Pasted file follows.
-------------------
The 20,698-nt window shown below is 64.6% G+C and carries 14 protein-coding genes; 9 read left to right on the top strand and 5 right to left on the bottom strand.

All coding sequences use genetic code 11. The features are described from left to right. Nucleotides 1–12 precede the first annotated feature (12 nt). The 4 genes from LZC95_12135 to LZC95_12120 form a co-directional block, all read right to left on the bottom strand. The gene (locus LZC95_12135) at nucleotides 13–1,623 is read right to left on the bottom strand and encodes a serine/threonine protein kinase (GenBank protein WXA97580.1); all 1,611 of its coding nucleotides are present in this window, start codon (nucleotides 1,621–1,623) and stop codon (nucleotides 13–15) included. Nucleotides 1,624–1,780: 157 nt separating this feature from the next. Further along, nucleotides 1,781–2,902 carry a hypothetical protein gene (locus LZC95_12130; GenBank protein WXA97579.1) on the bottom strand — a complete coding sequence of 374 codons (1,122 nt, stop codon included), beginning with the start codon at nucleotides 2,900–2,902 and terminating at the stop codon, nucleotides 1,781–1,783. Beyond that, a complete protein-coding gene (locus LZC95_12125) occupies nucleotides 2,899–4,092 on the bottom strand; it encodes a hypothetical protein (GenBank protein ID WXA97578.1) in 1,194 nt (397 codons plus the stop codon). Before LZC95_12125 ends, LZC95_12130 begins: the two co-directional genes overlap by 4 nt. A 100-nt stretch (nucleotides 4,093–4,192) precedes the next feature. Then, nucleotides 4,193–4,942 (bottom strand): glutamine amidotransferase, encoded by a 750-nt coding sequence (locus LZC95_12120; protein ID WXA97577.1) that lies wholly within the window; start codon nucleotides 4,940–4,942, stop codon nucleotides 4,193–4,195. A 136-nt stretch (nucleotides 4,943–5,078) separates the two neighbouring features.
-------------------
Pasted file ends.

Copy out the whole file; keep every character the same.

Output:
The 20,698-nt window shown below is 64.6% G+C and carries 14 protein-coding genes; 9 read left to right on the top strand and 5 right to left on the bottom strand.

All coding sequences use genetic code 11. The features are described from left to right. Nucleotides 1–12 precede the first annotated feature (12 nt). The 4 genes from LZC95_12135 to LZC95_12120 form a co-directional block, all read right to left on the bottom strand. The gene (locus LZC95_12135) at nucleotides 13–1,623 is read right to left on the bottom strand and encodes a serine/threonine protein kinase (GenBank protein WXA97580.1); all 1,611 of its coding nucleotides are present in this window, start codon (nucleotides 1,621–1,623) and stop codon (nucleotides 13–15) included. Nucleotides 1,624–1,780: 157 nt separating this feature from the next. Further along, nucleotides 1,781–2,902 carry a hypothetical protein gene (locus LZC95_12130; GenBank protein WXA97579.1) on the bottom strand — a complete coding sequence of 374 codons (1,122 nt, stop codon included), beginning with the start codon at nucleotides 2,900–2,902 and terminating at the stop codon, nucleotides 1,781–1,783. Beyond that, a complete protein-coding gene (locus LZC95_12125) occupies nucleotides 2,899–4,092 on the bottom strand; it encodes a hypothetical protein (GenBank protein ID WXA97578.1) in 1,194 nt (397 codons plus the stop codon). Before LZC95_12125 ends, LZC95_12130 begins: the two co-directional genes overlap by 4 nt. A 100-nt stretch (nucleotides 4,093–4,192) precedes the next feature. Then, nucleotides 4,193–4,942 (bottom strand): glutamine amidotransferase, encoded by a 750-nt coding sequence (locus LZC95_12120; protein ID WXA97577.1) that lies wholly within the window; start codon nucleotides 4,940–4,942, stop codon nucleotides 4,193–4,195. A 136-nt stretch (nucleotides 4,943–5,078) separates the two neighbouring features.